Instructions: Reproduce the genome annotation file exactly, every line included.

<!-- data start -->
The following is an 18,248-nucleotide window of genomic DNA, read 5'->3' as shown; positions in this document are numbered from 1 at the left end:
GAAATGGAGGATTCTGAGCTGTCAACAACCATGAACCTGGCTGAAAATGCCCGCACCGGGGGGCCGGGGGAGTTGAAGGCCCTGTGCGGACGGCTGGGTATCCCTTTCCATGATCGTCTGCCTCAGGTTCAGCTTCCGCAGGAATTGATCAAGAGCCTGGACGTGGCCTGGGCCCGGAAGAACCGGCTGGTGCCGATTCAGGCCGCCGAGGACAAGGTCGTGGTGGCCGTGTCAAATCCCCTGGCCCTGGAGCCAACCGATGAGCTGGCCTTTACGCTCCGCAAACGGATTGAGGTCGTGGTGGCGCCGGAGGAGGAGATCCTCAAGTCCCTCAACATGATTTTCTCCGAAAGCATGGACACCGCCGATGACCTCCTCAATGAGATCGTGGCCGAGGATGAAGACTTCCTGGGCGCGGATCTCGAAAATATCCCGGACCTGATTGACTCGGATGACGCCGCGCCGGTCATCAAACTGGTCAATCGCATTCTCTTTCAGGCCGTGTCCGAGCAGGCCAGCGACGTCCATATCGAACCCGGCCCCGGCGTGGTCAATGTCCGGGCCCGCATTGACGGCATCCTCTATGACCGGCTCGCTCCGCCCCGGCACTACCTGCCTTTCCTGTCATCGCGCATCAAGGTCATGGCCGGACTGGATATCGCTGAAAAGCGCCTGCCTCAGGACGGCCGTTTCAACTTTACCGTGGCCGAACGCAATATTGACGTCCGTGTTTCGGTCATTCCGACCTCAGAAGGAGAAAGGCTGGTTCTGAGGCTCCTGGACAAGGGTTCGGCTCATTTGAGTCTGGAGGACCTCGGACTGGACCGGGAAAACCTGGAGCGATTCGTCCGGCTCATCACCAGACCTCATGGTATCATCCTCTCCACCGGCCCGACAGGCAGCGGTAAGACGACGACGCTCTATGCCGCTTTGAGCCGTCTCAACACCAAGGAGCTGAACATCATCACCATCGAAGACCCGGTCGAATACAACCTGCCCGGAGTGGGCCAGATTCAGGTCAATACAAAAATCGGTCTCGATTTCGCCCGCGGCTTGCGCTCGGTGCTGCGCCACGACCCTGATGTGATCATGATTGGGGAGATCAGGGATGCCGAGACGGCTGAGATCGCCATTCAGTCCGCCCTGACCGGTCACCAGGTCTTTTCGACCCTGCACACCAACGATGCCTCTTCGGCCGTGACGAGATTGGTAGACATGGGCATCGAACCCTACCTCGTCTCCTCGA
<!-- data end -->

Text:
The following is an 18,248-nucleotide window of genomic DNA, read 5'->3' as shown; positions in this document are numbered from 1 at the left end:
GAAATGGAGGATTCTGAGCTGTCAACAACCATGAACCTGGCTGAAAATGCCCGCACCGGGGGGCCGGGGGAGTTGAAGGCCCTGTGCGGACGGCTGGGTATCCCTTTCCATGATCGTCTGCCTCAGGTTCAGCTTCCGCAGGAATTGATCAAGAGCCTGGACGTGGCCTGGGCCCGGAAGAACCGGCTGGTGCCGATTCAGGCCGCCGAGGACAAGGTCGTGGTGGCCGTGTCAAATCCCCTGGCCCTGGAGCCAACCGATGAGCTGGCCTTTACGCTCCGCAAACGGATTGAGGTCGTGGTGGCGCCGGAGGAGGAGATCCTCAAGTCCCTCAACATGATTTTCTCCGAAAGCATGGACACCGCCGATGACCTCCTCAATGAGATCGTGGCCGAGGATGAAGACTTCCTGGGCGCGGATCTCGAAAATATCCCGGACCTGATTGACTCGGATGACGCCGCGCCGGTCATCAAACTGGTCAATCGCATTCTCTTTCAGGCCGTGTCCGAGCAGGCCAGCGACGTCCATATCGAACCCGGCCCCGGCGTGGTCAATGTCCGGGCCCGCATTGACGGCATCCTCTATGACCGGCTCGCTCCGCCCCGGCACTACCTGCCTTTCCTGTCATCGCGCATCAAGGTCATGGCCGGACTGGATATCGCTGAAAAGCGCCTGCCTCAGGACGGCCGTTTCAACTTTACCGTGGCCGAACGCAATATTGACGTCCGTGTTTCGGTCATTCCGACCTCAGAAGGAGAAAGGCTGGTTCTGAGGCTCCTGGACAAGGGTTCGGCTCATTTGAGTCTGGAGGACCTCGGACTGGACCGGGAAAACCTGGAGCGATTCGTCCGGCTCATCACCAGACCTCATGGTATCATCCTCTCCACCGGCCCGACAGGCAGCGGTAAGACGACGACGCTCTATGCCGCTTTGAGCCGTCTCAACACCAAGGAGCTGAACATCATCACCATCGAAGACCCGGTCGAATACAACCTGCCCGGAGTGGGCCAGATTCAGGTCAATACAAAAATCGGTCTCGATTTCGCCCGCGGCTTGCGCTCGGTGCTGCGCCACGACCCTGATGTGATCATGATTGGGGAGATCAGGGATGCCGAGACGGCTGAGATCGCCATTCAGTCCGCCCTGACCGGTCACCAGGTCTTTTCGACCCTGCACACCAACGATGCCTCTTCGGCCGTGACGAGATTGGTAGACATGGGCATCGAACCCTACCTCGTCTCCTCGA